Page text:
Spending the evening at an excellent restaurant with the Usual Suspects was a wonderful way to celebrate. After the dinner everyone returned to the House by the Parkway for drinks (the ice, champagne and extra booze had been cleverly hidden). The Original Bill served as the most excellent bartender, and we proceeded to throw back chocolate vodkas in great quantities.

A couple times, as the evening wore on, I thought about having to get up in just a few hours to do NASCAR, but I figured, “Hell, it’s party. I’ll worry about that tomorrow.” I don’t even know what time in the morning I finally got around to collapsing in the bed.

It was a helluva party, indeed.

At 5 a.m. the next morning, the clock radio went off, and I couldn’t believe that I had to get up and actually function at some level. I felt like shit and looked like Fido’s ass. I knew that the hangover wouldn’t even kick in for a few hours. I don’t know how I did it, but I managed to be in front of the house to be picked up by Ken and Usual Suspect Jeff (da Chef of da Future) and Jeff’s son.

We drove to the bus (the trip was being run by the Elks Lodge in a nearby town), where I guzzled two cups of black coffee and wolfed down a sugary donut – strictly for medicinal reasons. I tried to sleep on the bus, but that didn’t work out all that well. They played a movie on the bus (“Cannonball Something-or-Other”) that was full of squealing tires and car crashes and about a dozen words of dialogue.

When we arrived at the Dover International Speedway, I was positively astounded with the sea of RV’s and farookin house trailers that apparently had already been there for a couple days. They were packed in next to one another and went as far as I could see.

NASCAR. Holy crap! I had read about how many people show up for these things, but I had no idea just how many there are and how fanatic they are.

Ours was but one of hundreds of buses parked in huge open fields, and every one of them (including ours) broke out tables, food and beer – lots of beer. I started out with a soda, not being quite ready for a beer.

We then did the souvenir walk, which took about 45 minutes, each step of which was torture for my aching ass. I cannot imagine how much money is spent on souvenirs. Hats, jackets, shirts, bibs, model cars, and seat cushions, all emblazoned with your NASCAR racer’s names and car number. We were already wearing “our guy’s” hat, and I really didn’t want a shirt, jacket, or bib, but I was to learn that a seat cushion might have been a good idea.

We then did the long trek back to the bus for some more pre-race refreshments. My ass was getting closer to the ground with each step. I did, however, manage to choke down a beer. About two hours before the start time, the hoards of people (140,000!!) began the walk to the track. Of course, my exhausted and hung over ass was among them.

You can imagine how much I wanted to shoot myself happy I was to learn that our seats were way on the other side of the track AND that they were in the uppermost section. This meant that I could either wait on a line that ran forever to take an elevator, or I could walk up the ten or so (maybe more – I lost count) flights of stairs to get to our seats. Somehow, I made it. I figure I was too embarrassed to die right there on the goddamned stairs.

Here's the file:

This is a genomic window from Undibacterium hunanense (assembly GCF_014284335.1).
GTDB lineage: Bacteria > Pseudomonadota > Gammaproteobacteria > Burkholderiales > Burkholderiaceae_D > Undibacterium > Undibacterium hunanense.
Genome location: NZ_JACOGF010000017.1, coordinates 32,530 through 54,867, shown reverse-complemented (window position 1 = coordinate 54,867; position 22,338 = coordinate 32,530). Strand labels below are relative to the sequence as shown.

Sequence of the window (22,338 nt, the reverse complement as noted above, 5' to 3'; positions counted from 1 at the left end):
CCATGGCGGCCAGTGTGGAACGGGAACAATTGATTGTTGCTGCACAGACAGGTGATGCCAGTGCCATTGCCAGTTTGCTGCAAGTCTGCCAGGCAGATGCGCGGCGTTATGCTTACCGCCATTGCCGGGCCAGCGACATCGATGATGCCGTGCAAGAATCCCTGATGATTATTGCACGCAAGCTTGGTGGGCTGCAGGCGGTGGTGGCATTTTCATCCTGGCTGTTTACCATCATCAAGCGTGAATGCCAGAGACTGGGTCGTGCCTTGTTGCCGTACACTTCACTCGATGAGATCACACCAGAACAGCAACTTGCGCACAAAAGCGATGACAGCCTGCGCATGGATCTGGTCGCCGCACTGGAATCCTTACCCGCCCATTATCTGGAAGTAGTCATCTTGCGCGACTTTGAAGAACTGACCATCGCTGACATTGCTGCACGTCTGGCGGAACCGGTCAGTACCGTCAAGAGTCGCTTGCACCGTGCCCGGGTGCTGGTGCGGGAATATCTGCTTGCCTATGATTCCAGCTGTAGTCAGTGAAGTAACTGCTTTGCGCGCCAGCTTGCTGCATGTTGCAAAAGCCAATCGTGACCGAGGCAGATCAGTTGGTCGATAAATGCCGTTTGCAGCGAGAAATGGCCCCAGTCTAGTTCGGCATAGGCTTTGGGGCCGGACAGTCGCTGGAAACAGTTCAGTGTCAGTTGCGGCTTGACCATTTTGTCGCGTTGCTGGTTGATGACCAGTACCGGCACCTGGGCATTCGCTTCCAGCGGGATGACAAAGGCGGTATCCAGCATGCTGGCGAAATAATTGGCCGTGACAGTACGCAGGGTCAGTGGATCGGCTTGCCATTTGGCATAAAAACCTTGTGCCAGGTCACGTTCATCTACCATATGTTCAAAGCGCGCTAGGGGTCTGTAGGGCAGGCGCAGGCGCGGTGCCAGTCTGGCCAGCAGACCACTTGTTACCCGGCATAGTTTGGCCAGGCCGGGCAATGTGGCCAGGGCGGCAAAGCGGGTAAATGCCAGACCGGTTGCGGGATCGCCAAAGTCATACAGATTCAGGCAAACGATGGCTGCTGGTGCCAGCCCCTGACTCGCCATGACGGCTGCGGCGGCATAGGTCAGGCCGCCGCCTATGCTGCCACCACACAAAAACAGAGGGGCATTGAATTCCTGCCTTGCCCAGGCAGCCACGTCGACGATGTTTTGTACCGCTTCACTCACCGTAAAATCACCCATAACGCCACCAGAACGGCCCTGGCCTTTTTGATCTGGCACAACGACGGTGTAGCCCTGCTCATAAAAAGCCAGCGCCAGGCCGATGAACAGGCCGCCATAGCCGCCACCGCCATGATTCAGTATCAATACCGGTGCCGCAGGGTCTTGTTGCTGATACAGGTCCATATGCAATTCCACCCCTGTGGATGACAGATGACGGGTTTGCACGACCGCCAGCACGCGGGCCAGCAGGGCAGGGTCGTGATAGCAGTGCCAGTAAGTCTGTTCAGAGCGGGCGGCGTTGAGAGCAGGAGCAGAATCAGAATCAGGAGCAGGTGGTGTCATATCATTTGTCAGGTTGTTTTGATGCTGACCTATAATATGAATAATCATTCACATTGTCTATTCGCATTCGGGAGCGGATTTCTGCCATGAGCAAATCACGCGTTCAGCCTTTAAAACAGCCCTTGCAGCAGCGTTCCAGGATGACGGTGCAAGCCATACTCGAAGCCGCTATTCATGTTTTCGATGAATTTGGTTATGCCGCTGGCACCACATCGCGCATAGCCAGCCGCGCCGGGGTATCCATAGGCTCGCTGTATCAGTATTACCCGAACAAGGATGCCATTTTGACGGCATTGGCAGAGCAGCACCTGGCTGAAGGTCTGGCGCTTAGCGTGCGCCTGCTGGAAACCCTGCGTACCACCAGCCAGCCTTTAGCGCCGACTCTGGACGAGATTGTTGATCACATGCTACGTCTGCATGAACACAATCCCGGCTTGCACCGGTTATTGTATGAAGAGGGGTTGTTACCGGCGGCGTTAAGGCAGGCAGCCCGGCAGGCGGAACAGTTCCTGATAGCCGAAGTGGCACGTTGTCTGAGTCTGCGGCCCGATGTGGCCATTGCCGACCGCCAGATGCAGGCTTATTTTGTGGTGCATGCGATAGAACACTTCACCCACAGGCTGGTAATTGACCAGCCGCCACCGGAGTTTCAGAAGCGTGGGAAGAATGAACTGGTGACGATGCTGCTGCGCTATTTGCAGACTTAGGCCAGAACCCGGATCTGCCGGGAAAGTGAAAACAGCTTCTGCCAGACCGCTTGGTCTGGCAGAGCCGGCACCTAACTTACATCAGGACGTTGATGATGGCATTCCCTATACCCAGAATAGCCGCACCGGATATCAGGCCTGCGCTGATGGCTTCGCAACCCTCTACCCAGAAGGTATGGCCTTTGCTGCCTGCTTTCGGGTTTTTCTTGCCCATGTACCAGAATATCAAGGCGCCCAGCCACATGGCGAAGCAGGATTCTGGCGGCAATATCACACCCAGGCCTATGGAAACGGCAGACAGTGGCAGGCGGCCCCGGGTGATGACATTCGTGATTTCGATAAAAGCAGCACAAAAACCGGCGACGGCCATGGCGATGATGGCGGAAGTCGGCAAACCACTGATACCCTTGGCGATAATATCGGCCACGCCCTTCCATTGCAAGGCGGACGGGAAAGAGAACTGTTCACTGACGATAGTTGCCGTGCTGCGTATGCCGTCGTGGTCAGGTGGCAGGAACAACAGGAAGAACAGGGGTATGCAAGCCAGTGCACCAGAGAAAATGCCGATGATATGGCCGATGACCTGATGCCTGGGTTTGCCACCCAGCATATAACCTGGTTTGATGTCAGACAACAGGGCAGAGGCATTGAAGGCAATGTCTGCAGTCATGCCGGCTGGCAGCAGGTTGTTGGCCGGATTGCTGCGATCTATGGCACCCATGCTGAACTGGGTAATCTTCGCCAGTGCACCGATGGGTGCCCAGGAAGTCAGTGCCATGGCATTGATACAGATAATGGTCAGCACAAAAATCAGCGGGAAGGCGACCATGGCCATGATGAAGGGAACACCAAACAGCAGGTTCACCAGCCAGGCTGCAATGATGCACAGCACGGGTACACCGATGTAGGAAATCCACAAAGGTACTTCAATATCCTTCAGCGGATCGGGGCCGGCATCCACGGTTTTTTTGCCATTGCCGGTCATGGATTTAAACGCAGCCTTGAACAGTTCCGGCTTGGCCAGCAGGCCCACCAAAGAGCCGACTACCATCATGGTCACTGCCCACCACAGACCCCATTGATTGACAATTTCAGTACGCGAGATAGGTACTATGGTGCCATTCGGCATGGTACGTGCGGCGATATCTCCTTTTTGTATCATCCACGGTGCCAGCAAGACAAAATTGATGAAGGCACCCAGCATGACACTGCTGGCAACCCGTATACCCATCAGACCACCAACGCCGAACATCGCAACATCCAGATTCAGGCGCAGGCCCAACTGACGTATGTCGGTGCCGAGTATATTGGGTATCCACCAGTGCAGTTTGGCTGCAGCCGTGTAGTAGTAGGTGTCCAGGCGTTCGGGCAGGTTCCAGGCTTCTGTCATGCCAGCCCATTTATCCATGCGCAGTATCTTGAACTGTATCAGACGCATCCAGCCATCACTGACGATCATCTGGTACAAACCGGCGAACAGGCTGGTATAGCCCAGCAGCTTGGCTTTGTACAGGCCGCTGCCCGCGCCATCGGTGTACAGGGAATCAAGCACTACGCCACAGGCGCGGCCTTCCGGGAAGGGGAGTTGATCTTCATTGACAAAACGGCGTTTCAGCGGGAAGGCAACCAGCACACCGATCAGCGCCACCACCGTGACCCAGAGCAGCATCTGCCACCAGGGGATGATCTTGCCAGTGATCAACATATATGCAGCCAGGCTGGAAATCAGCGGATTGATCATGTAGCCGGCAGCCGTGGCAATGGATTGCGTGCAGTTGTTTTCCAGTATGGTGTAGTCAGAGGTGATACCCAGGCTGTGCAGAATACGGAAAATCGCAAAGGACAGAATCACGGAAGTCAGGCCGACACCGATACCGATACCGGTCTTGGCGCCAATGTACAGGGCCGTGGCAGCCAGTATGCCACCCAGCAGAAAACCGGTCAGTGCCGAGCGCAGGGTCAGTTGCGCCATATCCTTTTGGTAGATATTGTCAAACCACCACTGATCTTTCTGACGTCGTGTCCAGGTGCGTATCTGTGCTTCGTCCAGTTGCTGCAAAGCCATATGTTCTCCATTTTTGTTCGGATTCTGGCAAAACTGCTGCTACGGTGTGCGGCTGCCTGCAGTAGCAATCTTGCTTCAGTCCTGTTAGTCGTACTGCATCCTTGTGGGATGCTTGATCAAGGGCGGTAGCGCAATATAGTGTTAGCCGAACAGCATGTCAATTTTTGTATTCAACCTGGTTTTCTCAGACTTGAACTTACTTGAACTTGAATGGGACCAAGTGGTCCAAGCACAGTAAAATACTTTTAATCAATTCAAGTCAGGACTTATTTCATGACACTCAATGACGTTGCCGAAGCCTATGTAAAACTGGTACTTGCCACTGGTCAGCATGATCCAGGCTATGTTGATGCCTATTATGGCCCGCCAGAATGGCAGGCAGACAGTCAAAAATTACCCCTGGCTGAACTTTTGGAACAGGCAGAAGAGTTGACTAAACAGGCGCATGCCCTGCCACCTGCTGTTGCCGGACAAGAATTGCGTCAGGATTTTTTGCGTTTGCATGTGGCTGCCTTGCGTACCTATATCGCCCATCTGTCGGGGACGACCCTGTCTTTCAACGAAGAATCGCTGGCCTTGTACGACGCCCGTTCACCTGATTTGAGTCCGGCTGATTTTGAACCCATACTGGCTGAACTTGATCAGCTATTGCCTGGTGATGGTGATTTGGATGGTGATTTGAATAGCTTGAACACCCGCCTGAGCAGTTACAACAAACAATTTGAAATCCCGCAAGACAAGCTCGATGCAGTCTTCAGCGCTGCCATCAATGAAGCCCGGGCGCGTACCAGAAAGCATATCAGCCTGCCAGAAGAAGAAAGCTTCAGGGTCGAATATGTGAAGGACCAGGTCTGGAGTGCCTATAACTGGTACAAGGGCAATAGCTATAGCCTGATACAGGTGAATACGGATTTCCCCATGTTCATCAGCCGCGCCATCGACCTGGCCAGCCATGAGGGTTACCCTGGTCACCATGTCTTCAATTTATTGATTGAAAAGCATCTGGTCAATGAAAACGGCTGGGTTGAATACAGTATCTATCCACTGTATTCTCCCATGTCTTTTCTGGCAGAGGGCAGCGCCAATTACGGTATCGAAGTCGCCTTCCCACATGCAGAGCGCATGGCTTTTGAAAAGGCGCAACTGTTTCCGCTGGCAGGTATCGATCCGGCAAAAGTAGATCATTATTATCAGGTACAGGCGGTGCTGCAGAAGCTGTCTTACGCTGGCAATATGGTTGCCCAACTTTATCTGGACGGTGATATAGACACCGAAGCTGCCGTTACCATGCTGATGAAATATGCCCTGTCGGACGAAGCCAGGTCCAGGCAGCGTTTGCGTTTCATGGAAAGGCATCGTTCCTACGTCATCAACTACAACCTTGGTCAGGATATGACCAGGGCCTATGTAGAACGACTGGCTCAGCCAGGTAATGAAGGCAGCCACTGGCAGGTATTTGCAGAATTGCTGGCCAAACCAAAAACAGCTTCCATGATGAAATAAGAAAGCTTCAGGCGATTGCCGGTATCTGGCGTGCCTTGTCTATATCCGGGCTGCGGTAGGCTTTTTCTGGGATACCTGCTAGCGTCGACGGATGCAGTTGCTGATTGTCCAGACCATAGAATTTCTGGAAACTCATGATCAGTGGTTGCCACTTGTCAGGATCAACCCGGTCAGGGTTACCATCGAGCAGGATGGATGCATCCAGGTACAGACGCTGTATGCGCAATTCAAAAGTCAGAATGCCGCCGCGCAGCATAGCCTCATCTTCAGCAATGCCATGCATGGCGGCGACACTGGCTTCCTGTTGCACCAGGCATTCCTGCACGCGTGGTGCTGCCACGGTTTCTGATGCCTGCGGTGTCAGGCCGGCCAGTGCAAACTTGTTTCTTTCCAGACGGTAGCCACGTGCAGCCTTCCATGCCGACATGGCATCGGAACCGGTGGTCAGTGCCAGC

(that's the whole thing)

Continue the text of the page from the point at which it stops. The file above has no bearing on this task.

After much pre-race hoopla, including a beauty lap around the track with the drivers standing in the back of pickup trucks and waiving at their adoring fans, the race got underway.

I’m sure that many of you have been to NASCAR events and you know how they sound. I’m also sure that you have sat in seats that are not exactly comfy seats, but rather more like bleachers with backs. Can you imagine falling asleep during all that?

I can.

After about forty laps, it all became somewhat hypnotizing, and I nodded off.

I probably missed a few dozen laps, but I was snapped awake when a driver spun out. No one was hurt, but it was quite dramatic.

Anyway, the race turned out to be a real squeaker, with the guy who had been in the lead, but then lost it, but was coming back for the lead when he ran out of gas on the last lap. Our guy came in fifth.

Ken and I did the death march back to the bus, managing to avoid the rainstorm that erupted a few minutes after the race ended by walking under the grandstand. Others on the bus made the run for it and were soaked down to the underwear.

I so wanted to sleep on the way home, but try to imagine a busload of guys who had worked their way through 400+ cans of beer. And, of course, my seat on the bus was near the shithouse, so every single one of the beer guys slammed into me on the way to and from the crapper. Oh, and they played yet another tire squealing movie (“The Vanishing Point”), just in case we hadn’t heard enough car sounds that day.

When we finally arrived home, I was tired beyond words, but it sure was a helluva weekend.

September 24, 2006


Filed under: Uncategorized — Jim @ 10:13 pm

This was one busy weekend — literally from morning till night, Saturday and today. One of the activities literally surprised the dogshit out of me.

Problem is, I’m completely spent. I’ll write about it tomorrow.

I’m off to spend time with Mr. Recliner.

September 23, 2006

Here Come Da Judge.

Filed under: Uncategorized — Jim @ 7:55 am

I’m outta here for a bit, as I have judicial duties to attend to, but I won’t be needing a gavel.